Famous for being a leader in the fashion world, France is also trying to lead the way in combatting one of the industry’s darker sides: unrealistic body images that can lead to eating disorders. As it is, there’s a lot of pressure to be thin in France …
This week we explore “la rentrée”, the renaissance that takes place after France’s summer shutdown. Children return to school, politicians scheme about the year to come and people get back to work. While some experience “rentrée blues”, others take the opportunity to make a fresh set of resolutions.
The French take pride in the notion that they savour the good things in life, and that also goes for the way they consume alcohol. For a lot of French residents, the best part of the day is the so-called “apéro”: the pre-dinner drinks which have become somewhat of a national institution. Although studies suggest that the French drink less than they used to, binge drinking has become a growing cause of concern.
This week FRANCE 24 takes a closer look at France’s 577 members of parliament. Elected for 5-year terms, they split their time between the stunning Palais Bourbon in Paris and their constituencies. Though some complain that they work too hard, French lawmakers certainly receive some very good perks in return. President Emmanuel Macron has vowed to clean up politics, making it more ethical and transparent. So, no more million euro salaries for wives?
FRENCH CONNECTIONS – Thurs. 30.03.17: Once upon a time the official language of diplomacy, French continues to be vibrant today. Spoken on all five continents, French is an official language in nearly 30 countries and the second most studied foreign language in the world. But is French in danger of an English invasion?
France is famous for its gastronomy, but some delicacies are a little hard to stomach for first-time visitors. From snails and blood sausage to tripe and frogs’ legs, this week we focus on dishes the French love… and tourists find downright disgusting!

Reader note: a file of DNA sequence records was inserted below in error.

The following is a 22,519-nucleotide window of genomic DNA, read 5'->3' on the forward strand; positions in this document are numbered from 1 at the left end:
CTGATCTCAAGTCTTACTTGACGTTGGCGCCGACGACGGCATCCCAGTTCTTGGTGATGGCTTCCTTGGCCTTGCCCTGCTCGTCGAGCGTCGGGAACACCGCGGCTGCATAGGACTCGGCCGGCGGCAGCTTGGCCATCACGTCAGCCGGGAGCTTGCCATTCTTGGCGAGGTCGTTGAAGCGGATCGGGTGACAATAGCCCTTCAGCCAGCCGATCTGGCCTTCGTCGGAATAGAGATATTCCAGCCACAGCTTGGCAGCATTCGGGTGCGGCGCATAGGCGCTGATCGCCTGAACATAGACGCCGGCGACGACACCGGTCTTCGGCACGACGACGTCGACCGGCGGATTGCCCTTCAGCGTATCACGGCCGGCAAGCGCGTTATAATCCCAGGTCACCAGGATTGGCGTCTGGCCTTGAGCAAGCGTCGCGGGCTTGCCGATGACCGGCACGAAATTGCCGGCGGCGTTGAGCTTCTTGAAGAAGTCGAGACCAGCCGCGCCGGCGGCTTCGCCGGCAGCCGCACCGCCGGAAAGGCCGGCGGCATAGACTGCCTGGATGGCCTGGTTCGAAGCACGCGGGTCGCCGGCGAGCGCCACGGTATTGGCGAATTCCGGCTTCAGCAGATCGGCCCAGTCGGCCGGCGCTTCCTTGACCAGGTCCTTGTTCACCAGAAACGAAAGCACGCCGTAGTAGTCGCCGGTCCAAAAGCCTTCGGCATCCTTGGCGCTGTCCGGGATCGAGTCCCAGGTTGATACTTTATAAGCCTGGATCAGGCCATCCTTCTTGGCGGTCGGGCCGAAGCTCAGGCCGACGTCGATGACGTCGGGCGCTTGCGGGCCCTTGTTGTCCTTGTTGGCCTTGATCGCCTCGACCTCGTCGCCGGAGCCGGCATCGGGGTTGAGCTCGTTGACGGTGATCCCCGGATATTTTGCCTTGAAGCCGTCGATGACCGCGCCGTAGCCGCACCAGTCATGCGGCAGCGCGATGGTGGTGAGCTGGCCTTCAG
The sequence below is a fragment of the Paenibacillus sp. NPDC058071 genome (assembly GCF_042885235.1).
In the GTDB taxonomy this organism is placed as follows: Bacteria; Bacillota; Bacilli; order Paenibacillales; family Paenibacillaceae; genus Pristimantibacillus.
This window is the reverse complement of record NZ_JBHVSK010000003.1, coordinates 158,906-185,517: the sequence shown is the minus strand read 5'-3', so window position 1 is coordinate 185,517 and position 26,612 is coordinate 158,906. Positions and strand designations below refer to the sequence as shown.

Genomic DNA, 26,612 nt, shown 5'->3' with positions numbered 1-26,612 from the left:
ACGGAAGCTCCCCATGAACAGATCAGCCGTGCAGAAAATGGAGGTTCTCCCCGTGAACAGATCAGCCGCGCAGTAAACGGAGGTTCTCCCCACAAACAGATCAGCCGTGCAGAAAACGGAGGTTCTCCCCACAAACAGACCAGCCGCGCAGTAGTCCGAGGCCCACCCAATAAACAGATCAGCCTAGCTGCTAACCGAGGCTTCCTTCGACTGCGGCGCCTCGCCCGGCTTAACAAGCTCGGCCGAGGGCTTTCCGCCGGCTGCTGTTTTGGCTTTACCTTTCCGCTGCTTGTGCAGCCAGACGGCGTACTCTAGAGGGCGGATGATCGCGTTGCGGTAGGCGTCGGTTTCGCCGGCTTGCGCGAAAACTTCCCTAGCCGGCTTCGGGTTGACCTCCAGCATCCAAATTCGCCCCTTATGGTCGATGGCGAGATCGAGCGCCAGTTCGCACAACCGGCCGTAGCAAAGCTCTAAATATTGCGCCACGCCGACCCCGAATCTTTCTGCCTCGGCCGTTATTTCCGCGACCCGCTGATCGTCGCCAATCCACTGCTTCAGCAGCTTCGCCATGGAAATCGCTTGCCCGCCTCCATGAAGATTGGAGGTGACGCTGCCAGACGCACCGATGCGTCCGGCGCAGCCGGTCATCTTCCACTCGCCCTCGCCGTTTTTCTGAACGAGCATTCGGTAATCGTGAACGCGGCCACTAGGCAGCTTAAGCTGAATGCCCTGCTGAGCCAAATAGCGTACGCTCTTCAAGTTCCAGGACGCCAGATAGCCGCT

Join FRANCE 24 as we take a look at how we celebrate “Noël” in France. French people tend to have a big family lunch on Christmas Day, but the big day is in fact on Christmas Eve. Called the “réveillon de Noël”, it involves eating traditional French dishes like oyster, foie gras, chestnut-stuffed turkey and a delicious log-shaped cake. Essentially, celebrating Christmas in France is all about eating until you pop. Joyeux Noël!
FRENCH CONNECTIONS – Thurs. 01.12.16: French people have a reputation for being pessimistic about the future and yet they are the baby-making champions of Europe. Two main factors can explain France’s exceptionally high fertility rate: a generous welfare system which gives cash allowances and tax breaks to families with children and a wide range of state-subsidized childcare options to help women get back to work.
This week we take a closer look at France’s cherished state secularism. Laïcité [secularism], a product of French history and philosophy, is central to how France defines itself. But critics say it is anti-religious and increasingly used to stigmatise Muslims. Is laïcité compatible with a multicultural society? We spoke to Jean-Louis Bianco, the President of the National Observatory on Secularism, to find out more.